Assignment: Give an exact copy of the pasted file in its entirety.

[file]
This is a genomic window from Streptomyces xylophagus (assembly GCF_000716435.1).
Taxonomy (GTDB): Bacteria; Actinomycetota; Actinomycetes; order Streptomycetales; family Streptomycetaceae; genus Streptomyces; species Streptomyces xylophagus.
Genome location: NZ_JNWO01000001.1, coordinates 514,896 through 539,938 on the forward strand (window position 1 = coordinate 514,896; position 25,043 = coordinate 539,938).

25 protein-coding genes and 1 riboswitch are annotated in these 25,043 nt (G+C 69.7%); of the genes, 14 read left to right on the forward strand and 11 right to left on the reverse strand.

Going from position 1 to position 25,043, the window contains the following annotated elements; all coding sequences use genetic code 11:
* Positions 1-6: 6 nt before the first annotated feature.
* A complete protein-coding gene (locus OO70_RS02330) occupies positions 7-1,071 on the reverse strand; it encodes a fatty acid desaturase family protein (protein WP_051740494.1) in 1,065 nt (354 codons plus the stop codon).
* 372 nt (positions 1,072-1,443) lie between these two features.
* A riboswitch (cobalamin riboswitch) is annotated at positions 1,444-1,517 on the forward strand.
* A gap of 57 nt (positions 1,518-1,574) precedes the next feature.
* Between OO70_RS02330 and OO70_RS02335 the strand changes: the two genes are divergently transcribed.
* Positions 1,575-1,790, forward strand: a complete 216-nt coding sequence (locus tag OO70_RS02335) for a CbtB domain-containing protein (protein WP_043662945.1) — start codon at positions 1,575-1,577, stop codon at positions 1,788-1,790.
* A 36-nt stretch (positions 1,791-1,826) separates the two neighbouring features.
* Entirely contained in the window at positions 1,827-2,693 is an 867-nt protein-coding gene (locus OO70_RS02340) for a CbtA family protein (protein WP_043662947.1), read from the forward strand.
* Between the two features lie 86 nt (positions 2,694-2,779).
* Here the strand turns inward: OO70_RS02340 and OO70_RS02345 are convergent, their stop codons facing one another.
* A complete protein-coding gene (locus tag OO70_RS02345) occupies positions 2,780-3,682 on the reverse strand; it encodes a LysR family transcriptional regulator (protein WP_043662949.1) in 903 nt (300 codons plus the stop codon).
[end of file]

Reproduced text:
This is a genomic window from Streptomyces xylophagus (assembly GCF_000716435.1).
Taxonomy (GTDB): Bacteria; Actinomycetota; Actinomycetes; order Streptomycetales; family Streptomycetaceae; genus Streptomyces; species Streptomyces xylophagus.
Genome location: NZ_JNWO01000001.1, coordinates 514,896 through 539,938 on the forward strand (window position 1 = coordinate 514,896; position 25,043 = coordinate 539,938).

25 protein-coding genes and 1 riboswitch are annotated in these 25,043 nt (G+C 69.7%); of the genes, 14 read left to right on the forward strand and 11 right to left on the reverse strand.

Going from position 1 to position 25,043, the window contains the following annotated elements; all coding sequences use genetic code 11:
* Positions 1-6: 6 nt before the first annotated feature.
* A complete protein-coding gene (locus OO70_RS02330) occupies positions 7-1,071 on the reverse strand; it encodes a fatty acid desaturase family protein (protein WP_051740494.1) in 1,065 nt (354 codons plus the stop codon).
* 372 nt (positions 1,072-1,443) lie between these two features.
* A riboswitch (cobalamin riboswitch) is annotated at positions 1,444-1,517 on the forward strand.
* A gap of 57 nt (positions 1,518-1,574) precedes the next feature.
* Between OO70_RS02330 and OO70_RS02335 the strand changes: the two genes are divergently transcribed.
* Positions 1,575-1,790, forward strand: a complete 216-nt coding sequence (locus tag OO70_RS02335) for a CbtB domain-containing protein (protein WP_043662945.1) — start codon at positions 1,575-1,577, stop codon at positions 1,788-1,790.
* A 36-nt stretch (positions 1,791-1,826) separates the two neighbouring features.
* Entirely contained in the window at positions 1,827-2,693 is an 867-nt protein-coding gene (locus OO70_RS02340) for a CbtA family protein (protein WP_043662947.1), read from the forward strand.
* Between the two features lie 86 nt (positions 2,694-2,779).
* Here the strand turns inward: OO70_RS02340 and OO70_RS02345 are convergent, their stop codons facing one another.
* A complete protein-coding gene (locus tag OO70_RS02345) occupies positions 2,780-3,682 on the reverse strand; it encodes a LysR family transcriptional regulator (protein WP_043662949.1) in 903 nt (300 codons plus the stop codon).